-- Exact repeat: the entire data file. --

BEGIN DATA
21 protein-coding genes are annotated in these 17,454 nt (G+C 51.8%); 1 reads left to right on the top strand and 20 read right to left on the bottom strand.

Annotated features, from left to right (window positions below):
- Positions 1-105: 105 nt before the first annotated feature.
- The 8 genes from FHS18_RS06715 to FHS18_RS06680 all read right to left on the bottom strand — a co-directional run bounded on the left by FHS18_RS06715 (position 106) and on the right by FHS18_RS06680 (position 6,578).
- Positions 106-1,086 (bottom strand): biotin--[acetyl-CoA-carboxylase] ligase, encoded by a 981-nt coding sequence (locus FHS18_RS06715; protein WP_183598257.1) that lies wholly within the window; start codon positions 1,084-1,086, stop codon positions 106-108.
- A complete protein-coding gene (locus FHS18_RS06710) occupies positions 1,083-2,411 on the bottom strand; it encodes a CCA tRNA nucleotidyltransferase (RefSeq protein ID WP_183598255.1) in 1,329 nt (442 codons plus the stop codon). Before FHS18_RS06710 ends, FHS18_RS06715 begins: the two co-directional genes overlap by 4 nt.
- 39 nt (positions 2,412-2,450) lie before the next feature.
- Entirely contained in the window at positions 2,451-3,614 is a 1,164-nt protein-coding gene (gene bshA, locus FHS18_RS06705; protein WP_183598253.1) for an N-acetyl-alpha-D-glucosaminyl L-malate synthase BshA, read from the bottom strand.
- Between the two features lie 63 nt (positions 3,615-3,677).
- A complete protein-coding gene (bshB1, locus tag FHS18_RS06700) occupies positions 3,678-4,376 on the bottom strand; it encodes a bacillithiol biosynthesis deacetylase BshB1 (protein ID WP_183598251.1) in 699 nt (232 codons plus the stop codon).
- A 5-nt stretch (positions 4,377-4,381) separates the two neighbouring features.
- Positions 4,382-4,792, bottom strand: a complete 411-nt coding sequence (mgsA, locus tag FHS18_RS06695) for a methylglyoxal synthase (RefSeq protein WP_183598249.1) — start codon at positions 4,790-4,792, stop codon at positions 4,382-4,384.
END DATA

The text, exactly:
21 protein-coding genes are annotated in these 17,454 nt (G+C 51.8%); 1 reads left to right on the top strand and 20 read right to left on the bottom strand.

Annotated features, from left to right (window positions below):
- Positions 1-105: 105 nt before the first annotated feature.
- The 8 genes from FHS18_RS06715 to FHS18_RS06680 all read right to left on the bottom strand — a co-directional run bounded on the left by FHS18_RS06715 (position 106) and on the right by FHS18_RS06680 (position 6,578).
- Positions 106-1,086 (bottom strand): biotin--[acetyl-CoA-carboxylase] ligase, encoded by a 981-nt coding sequence (locus FHS18_RS06715; protein WP_183598257.1) that lies wholly within the window; start codon positions 1,084-1,086, stop codon positions 106-108.
- A complete protein-coding gene (locus FHS18_RS06710) occupies positions 1,083-2,411 on the bottom strand; it encodes a CCA tRNA nucleotidyltransferase (RefSeq protein ID WP_183598255.1) in 1,329 nt (442 codons plus the stop codon). Before FHS18_RS06710 ends, FHS18_RS06715 begins: the two co-directional genes overlap by 4 nt.
- 39 nt (positions 2,412-2,450) lie before the next feature.
- Entirely contained in the window at positions 2,451-3,614 is a 1,164-nt protein-coding gene (gene bshA, locus FHS18_RS06705; protein WP_183598253.1) for an N-acetyl-alpha-D-glucosaminyl L-malate synthase BshA, read from the bottom strand.
- Between the two features lie 63 nt (positions 3,615-3,677).
- A complete protein-coding gene (bshB1, locus tag FHS18_RS06700) occupies positions 3,678-4,376 on the bottom strand; it encodes a bacillithiol biosynthesis deacetylase BshB1 (protein ID WP_183598251.1) in 699 nt (232 codons plus the stop codon).
- A 5-nt stretch (positions 4,377-4,381) separates the two neighbouring features.
- Positions 4,382-4,792, bottom strand: a complete 411-nt coding sequence (mgsA, locus tag FHS18_RS06695) for a methylglyoxal synthase (RefSeq protein WP_183598249.1) — start codon at positions 4,790-4,792, stop codon at positions 4,382-4,384.